The vale is mostly empty now, though there's a handful of towns and villages scattered around.[7][22] Fallcrest and Hammerfast are shadows of their former selves.[22][25] Abandoned farms, manors, and keeps can be found scattered throughout the countryside. Anyone traveling beyond a few miles from settlement risks attack by bandits, wild animals, and monsters.[7]

This is a place in need of heroes.

Geography Edit

Known StatesEdit

Major SettlementsEdit

Geographic FeaturesEdit

Notable ruinsEdit

AppendixEdit

BackgroundEdit

According to Christopher Perkins, the Nentir Vale was originally conceived to be part of the Forgotten Realms setting, before being used as the main region for the Points of Light setting.[26]

ReferencesEdit

  1. James Wyatt, Jeremy Crawford (October 19, 2010). Dungeon Master's Kit. (Wizards of the Coast), p. 58. ISBN 978-0-7869-5630-2.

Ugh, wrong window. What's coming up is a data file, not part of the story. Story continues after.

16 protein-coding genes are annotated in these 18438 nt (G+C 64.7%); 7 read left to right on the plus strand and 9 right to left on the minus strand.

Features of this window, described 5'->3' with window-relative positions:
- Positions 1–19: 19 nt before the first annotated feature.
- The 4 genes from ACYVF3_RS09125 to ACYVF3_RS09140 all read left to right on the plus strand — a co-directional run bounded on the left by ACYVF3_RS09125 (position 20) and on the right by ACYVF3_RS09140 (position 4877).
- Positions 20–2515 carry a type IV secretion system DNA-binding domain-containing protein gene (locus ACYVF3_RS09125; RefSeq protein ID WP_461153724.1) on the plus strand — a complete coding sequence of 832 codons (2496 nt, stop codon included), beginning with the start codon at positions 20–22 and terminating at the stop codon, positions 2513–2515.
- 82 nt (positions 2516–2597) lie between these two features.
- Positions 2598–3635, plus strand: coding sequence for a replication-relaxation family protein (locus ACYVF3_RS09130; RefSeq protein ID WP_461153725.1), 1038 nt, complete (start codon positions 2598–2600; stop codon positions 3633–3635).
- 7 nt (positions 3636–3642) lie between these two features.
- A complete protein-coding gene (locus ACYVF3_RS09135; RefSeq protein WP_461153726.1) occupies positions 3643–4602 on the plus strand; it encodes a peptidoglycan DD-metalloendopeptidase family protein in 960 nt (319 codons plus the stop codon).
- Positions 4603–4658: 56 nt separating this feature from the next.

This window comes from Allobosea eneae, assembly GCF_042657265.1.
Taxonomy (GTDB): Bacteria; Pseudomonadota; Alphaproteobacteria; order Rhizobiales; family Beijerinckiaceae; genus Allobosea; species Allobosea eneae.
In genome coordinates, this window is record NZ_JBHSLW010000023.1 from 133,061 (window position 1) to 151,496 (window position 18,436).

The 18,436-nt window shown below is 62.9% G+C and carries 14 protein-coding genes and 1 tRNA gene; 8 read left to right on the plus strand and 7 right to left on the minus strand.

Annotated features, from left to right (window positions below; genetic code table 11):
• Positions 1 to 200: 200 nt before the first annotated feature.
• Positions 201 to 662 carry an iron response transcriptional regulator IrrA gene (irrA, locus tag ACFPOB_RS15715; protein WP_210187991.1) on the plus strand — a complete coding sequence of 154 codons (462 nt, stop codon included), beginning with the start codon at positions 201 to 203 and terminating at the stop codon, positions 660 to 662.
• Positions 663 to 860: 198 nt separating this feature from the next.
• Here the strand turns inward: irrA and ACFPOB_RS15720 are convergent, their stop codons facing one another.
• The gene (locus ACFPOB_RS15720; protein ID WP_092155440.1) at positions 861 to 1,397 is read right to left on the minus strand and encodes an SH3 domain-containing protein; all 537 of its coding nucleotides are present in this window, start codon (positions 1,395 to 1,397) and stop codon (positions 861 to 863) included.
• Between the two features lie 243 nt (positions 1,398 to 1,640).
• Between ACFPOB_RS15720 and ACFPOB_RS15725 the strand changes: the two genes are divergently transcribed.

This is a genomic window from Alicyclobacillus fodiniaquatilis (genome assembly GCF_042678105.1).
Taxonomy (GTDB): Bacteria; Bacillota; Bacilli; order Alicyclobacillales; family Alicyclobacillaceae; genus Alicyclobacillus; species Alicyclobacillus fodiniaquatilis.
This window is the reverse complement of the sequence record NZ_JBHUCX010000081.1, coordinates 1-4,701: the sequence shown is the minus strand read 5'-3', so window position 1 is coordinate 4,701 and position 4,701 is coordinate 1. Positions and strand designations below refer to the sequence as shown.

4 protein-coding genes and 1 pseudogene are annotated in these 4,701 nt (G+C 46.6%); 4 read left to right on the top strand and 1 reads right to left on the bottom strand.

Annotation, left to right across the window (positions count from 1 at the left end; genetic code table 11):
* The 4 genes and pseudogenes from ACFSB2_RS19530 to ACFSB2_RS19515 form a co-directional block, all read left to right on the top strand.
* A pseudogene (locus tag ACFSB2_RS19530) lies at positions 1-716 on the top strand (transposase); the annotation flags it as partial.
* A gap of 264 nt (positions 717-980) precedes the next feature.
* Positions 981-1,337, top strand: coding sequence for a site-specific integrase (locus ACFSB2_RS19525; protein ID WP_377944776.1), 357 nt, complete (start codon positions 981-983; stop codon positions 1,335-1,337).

2. Brian R. James, Matt James, Sterling Hershey, and Steve Townshend (April, 2011). Monster Vault: Threats to the Nentir Vale. (Wizards of the Coast), p. 12. ISBN 978-0-7869-5838-2.
  3. Brian R. James, Matt James, Sterling Hershey, and Steve Townshend (April, 2011). Monster Vault: Threats to the Nentir Vale. (Wizards of the Coast), p. 13. ISBN 978-0-7869-5838-2.
  4. 4.0 4.1 Richard Baker, Mons Johnson, and Peter Lee (June 21, 2011). Conquest of Nerath. (Wizards of the Coast). ISBN 978-0-7869-5849-8.
  5. Brian R. James, Matt James, Sterling Hershey, and Steve Townshend (April, 2011). Monster Vault: Threats to the Nentir Vale. (Wizards of the Coast), p. 11. ISBN 978-0-7869-5838-2.
  6. 6.0 6.1 Mike Mearls, Richard Baker (July 15, 2008). H2 Thunderspire Labyrinth. (Wizards of the Coast), p. 2.